You’ve wandered into the topsy-turvy world of Tulgey Wood, the blog of writer and historian Jim Fanning. Tulgey Wood celebrates artistry and creativity (and sometimes just plain madness): movies, animation, TV, books, comics—and of course Disney, lots and lots of true-blue, through-and-through Disney, including D23 and Disney twenty-three Magazine, and Sketches Magazine and the Walt Disney Collectors Society. Tulgey Wood is so fun, fascinating and full of frolicsome photos and facts, it’s scary. So wander through the wonder of it all, and enjoy.

Saturday, January 31, 2009

Fun Factory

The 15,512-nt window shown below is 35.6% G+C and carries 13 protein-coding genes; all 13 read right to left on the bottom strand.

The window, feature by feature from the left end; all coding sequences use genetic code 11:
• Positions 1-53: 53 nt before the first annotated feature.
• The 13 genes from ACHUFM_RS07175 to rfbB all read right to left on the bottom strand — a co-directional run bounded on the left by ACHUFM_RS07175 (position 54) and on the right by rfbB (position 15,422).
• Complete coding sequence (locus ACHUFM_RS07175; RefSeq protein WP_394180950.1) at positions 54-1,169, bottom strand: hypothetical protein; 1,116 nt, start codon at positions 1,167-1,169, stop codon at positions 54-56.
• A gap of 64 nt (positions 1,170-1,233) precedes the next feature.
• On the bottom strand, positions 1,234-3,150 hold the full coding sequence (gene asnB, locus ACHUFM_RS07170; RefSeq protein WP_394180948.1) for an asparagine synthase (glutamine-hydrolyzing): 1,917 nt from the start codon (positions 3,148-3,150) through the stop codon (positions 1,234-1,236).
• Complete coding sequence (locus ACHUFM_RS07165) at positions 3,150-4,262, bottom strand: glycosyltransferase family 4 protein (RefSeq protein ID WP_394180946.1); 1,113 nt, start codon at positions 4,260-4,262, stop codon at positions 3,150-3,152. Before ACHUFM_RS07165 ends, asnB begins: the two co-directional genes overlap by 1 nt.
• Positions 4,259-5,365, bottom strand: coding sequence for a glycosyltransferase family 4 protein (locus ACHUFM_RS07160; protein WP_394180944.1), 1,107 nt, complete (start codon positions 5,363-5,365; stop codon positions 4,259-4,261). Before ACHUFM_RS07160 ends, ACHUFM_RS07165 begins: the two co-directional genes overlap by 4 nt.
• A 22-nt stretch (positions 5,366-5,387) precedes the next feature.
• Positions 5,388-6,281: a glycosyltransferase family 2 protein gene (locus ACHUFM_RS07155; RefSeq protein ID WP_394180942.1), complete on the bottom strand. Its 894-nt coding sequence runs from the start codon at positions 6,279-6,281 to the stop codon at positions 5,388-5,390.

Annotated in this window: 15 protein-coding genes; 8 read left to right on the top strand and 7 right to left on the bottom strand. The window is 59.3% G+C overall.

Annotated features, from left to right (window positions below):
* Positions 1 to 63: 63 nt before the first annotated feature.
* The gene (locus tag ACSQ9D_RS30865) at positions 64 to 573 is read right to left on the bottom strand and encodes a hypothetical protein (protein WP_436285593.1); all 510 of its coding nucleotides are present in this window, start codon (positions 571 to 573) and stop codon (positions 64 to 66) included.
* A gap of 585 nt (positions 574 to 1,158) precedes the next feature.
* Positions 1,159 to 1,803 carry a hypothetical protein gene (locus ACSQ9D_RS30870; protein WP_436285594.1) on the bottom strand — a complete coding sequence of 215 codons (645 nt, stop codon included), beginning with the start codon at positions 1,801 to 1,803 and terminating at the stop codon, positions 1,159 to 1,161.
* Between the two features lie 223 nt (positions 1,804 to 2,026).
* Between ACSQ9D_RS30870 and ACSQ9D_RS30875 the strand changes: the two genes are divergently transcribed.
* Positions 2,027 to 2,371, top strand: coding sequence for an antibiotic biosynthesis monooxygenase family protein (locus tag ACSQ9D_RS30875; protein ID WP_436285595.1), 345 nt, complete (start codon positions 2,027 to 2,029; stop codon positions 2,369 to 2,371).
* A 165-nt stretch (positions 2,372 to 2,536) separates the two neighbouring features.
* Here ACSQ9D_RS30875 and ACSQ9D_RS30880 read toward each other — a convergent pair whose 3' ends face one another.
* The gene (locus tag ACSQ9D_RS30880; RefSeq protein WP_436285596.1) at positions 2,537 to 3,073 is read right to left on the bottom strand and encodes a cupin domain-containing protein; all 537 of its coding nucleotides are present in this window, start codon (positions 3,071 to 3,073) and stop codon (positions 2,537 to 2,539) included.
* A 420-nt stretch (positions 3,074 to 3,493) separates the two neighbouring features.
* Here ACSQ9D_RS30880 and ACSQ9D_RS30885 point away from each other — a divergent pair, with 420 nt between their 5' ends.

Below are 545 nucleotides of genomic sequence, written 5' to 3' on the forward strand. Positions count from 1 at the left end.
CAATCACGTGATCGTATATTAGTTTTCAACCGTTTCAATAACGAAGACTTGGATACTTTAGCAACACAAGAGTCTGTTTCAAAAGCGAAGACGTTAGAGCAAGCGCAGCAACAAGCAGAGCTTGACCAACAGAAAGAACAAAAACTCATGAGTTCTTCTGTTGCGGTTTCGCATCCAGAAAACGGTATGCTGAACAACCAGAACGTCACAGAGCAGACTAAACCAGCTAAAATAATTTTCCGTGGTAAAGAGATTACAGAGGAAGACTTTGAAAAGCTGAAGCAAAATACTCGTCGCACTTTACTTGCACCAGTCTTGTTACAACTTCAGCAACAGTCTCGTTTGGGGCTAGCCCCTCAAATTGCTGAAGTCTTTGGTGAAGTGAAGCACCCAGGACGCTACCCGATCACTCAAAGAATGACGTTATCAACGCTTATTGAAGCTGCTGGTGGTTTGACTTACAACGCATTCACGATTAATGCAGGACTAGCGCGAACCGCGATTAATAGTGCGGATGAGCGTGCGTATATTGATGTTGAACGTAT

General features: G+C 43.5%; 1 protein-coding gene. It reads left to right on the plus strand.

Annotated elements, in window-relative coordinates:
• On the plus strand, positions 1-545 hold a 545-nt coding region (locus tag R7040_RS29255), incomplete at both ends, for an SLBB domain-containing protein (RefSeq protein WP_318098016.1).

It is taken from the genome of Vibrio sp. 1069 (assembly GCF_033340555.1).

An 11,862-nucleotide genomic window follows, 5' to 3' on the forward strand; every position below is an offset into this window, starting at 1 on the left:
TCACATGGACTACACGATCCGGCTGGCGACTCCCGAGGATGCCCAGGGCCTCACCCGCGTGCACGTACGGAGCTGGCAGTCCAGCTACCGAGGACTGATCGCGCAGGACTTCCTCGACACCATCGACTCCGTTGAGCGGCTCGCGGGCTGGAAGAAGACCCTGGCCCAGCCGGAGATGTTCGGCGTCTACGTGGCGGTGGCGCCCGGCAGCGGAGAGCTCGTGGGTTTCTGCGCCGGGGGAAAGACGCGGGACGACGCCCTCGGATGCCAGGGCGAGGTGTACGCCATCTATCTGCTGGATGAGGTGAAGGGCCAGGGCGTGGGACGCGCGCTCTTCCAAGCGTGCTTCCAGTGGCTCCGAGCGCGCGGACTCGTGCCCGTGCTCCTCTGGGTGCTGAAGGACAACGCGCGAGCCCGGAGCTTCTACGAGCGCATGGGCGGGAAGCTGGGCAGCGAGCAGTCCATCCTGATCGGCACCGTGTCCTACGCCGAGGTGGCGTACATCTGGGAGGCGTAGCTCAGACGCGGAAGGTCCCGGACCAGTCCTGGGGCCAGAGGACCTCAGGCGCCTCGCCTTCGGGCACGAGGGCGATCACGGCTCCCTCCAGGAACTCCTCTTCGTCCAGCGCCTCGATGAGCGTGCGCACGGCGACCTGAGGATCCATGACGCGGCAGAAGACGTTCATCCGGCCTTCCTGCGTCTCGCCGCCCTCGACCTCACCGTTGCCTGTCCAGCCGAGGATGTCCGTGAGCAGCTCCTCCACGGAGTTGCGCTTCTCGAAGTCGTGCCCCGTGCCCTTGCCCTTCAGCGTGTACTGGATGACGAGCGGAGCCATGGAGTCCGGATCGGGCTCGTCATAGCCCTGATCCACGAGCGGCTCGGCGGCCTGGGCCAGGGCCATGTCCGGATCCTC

Before the first month of 2009 ends, I wanted to mention another Disney TV anniversary in January, and that’s the debut of the syndicated series The Mouse Factory on January 26, 1972. Produced and directed by Ward Kimball, the most iconoclastic member of Walt’s Nine Old Men (or of any other group of people Ward happened to be in), this program is perhaps best described as a Disney version of Laugh-In, using “wild” comedy and oftentimes quick clips of animation, as well as presenting entire shorts and featurettes. Each weekly episode was guest-hosted by a live-action actor or comedian (always billed as “Mickey’s Friend”), including Don Knotts, Phyllis Diller, Jonathan Winters, and Disney favorites Annette Funicello and Dexter Riley himself, Kurt Russell. A scattering of merchandise was issued to celebrate the show, including this LP record album, using art that mirrored the opening animated titles of the show. The use of the vintage “pie-eyed” Mickey and his appearance on a pocket watch echoed the nostalgia craze of the 1970s, which seemed to have started at least to some degree with the sudden popularity of the 1930s Mickey Mouse watch, beginning in about 1968. The show itself was named after the old-time nickname for the Disney Studios. Please check back as I plan on posting one or two more Mouse Factory artifacts soon.

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